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I assume that an organization wishing to do a DevOps transformation has some problems and policies it is interested in changing. This interest can come from top managers, middle managers, or even from bottom up. One of the biggest factors impeding this change is making other people buy into doing the change.

For example, in many cases pushing "new" ideas such as Agile, often fails. People resist change, and it seems like a wall that stop good things from happening. Yet there is a mandate for good things to happen.

What methods can be used to affect employees in an organization starting its DevOps transformation? Especially ways that are found to work.

closed as too broad by Woodland Hunter, Romeo Ninov, JonMark Perry, Gepser, kenorb Mar 1 '17 at 19:26

Please edit the question to limit it to a specific problem with enough detail to identify an adequate answer. Avoid asking multiple distinct questions at once. See the How to Ask page for help clarifying this question. If this question can be reworded to fit the rules in the help center, please edit the question.

  • there are whole book shelves written on the subject of influencing organizational change. I suspect introducing devops falls under that category and probably isn't too "special" in this regard. My own impression is that appeals to emotions are the strongest drivers of change. – Assaf Lavie Feb 28 '17 at 17:06
  • @AssafLavie how about distilling this information into actionable steps and putting those as an answer (or answers / community wiki). I don't believe this is covered in any of the other StackExchange sites, and this is a perfect place to ask such a question - as it is especially relevant to DevOps transformation going around as a buzzword. – Evgeny Feb 28 '17 at 17:08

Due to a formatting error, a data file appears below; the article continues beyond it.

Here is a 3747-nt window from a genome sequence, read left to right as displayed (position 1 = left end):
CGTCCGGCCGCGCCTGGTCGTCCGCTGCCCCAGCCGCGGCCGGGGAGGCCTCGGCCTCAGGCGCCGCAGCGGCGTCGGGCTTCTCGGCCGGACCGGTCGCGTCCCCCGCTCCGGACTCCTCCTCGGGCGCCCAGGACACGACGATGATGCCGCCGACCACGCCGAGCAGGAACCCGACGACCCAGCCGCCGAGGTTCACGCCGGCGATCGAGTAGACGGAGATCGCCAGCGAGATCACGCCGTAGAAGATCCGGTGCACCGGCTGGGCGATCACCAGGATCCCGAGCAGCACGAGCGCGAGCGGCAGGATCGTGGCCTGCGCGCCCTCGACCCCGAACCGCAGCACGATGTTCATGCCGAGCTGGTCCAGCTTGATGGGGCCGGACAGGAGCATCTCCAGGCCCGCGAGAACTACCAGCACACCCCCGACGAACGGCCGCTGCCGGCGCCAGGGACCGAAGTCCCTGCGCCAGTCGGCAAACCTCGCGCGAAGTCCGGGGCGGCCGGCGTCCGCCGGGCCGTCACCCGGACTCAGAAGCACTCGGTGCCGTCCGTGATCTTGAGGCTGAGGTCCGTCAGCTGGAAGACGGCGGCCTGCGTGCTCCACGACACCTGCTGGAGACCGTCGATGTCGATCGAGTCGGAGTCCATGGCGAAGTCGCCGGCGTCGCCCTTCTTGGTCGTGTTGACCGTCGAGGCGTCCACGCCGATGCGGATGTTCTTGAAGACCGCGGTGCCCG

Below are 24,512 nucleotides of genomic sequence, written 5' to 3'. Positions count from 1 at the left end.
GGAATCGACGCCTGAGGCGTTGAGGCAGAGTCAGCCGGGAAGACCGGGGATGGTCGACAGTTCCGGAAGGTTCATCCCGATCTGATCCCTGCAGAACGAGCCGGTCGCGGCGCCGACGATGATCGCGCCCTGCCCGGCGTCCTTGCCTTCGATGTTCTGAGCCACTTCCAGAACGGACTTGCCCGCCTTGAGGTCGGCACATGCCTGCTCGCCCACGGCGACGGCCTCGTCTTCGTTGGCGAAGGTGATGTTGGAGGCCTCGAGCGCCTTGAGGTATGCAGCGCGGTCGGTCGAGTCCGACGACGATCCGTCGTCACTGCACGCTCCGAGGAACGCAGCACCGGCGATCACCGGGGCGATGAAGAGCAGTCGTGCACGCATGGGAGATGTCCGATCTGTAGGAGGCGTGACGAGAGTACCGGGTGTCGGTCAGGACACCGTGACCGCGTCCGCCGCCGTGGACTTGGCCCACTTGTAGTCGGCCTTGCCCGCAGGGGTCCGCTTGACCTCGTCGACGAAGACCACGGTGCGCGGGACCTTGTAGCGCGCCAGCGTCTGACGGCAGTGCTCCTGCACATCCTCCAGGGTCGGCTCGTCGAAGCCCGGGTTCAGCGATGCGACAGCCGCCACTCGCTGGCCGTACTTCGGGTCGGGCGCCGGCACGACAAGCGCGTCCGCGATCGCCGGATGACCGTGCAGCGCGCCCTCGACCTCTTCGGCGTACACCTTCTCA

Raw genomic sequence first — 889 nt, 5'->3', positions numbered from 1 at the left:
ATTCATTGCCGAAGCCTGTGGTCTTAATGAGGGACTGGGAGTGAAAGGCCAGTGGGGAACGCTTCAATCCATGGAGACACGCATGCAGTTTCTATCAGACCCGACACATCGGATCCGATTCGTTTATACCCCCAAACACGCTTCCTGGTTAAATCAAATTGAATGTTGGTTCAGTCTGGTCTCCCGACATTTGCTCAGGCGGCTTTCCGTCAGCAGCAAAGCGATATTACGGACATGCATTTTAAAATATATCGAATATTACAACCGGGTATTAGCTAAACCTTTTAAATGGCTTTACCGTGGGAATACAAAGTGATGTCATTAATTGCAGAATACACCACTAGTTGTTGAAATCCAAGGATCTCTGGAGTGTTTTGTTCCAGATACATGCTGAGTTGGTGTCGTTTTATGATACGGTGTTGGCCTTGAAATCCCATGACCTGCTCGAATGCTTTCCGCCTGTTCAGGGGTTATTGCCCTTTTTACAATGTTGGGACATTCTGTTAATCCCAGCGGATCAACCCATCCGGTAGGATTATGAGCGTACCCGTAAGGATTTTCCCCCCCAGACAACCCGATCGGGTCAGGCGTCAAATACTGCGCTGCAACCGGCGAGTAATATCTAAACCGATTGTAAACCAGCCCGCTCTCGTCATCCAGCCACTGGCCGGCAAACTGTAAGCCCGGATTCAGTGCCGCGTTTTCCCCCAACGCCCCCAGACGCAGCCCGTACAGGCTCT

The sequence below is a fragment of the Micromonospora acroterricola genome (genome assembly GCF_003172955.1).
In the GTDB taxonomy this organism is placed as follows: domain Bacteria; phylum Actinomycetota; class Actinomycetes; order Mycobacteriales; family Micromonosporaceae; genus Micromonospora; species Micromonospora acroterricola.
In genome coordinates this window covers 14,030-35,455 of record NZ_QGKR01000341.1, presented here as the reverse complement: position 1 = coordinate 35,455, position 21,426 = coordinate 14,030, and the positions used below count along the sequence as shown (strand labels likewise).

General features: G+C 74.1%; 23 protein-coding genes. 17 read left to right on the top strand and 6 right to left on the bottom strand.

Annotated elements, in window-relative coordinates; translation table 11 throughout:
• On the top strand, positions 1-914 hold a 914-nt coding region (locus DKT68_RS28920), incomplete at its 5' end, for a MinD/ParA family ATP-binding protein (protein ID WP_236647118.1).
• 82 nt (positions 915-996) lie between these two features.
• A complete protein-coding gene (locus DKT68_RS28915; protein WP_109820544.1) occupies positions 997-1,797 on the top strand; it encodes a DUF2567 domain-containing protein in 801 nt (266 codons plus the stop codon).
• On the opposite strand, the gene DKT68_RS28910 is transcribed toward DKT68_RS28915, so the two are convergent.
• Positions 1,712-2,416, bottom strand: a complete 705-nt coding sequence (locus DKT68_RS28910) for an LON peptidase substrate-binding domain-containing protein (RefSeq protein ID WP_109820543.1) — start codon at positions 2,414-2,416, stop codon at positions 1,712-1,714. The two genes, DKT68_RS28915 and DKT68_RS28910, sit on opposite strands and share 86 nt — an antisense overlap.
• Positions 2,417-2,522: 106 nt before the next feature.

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    I've read some stuff about this, but am no expert and it's not in my cache. Sorry. People get university degrees about this stuff, you know... it's a little like asking a non-doctor "how do I stay healthy? please give actionable steps ;)" so, no, I don't have an answer-worthy reply I guess. – Assaf Lavie Feb 28 '17 at 17:14
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    Please stop over-moderating. Those questions are important part of DevOps. We need culture and process related questions. – Jiri Klouda Mar 2 '17 at 4:57
  • Also notice you are trying to close one of the most upvoted questions. – Jiri Klouda Mar 2 '17 at 6:34
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You have to understand that processes change people who follow them. As people learn, internalize and get better at a process, it changes the way they learn how to solve a particular problem. A set of similar processes reinforce each other into a mindset the person uses to solve a category of problems and eventually form a set of values that guides decisions and new solutions to new problems.

Even if you change the process, without the change to the mindset and even more crucial to the values, the person will simply adapt the new process to conform to the same values, same mindset or even same solution as in the original process. At a certain point, it is not possible to divorce this person in this position from the mindset acquired or change the underlying values.

To institute a change, you have the following two options:

  1. Bring in a person who will already have the right values and mindset and in best case scenario, understand the process that needs to be followed without your help.
  2. Bring in and empower new employee, either recently hired, a new hire or a transfer from a different team in the organization and train him in the new process, hoping to instill the new mindset, hoping the new set of values will emerge.

If the change is local, you might prefer an internal transfer as that person would already share the global company wide values which you want to retain. In case of a larger change, you need to bring in someone from outside to have a fresh perspective and to not share the company wide values which you might be trying to change.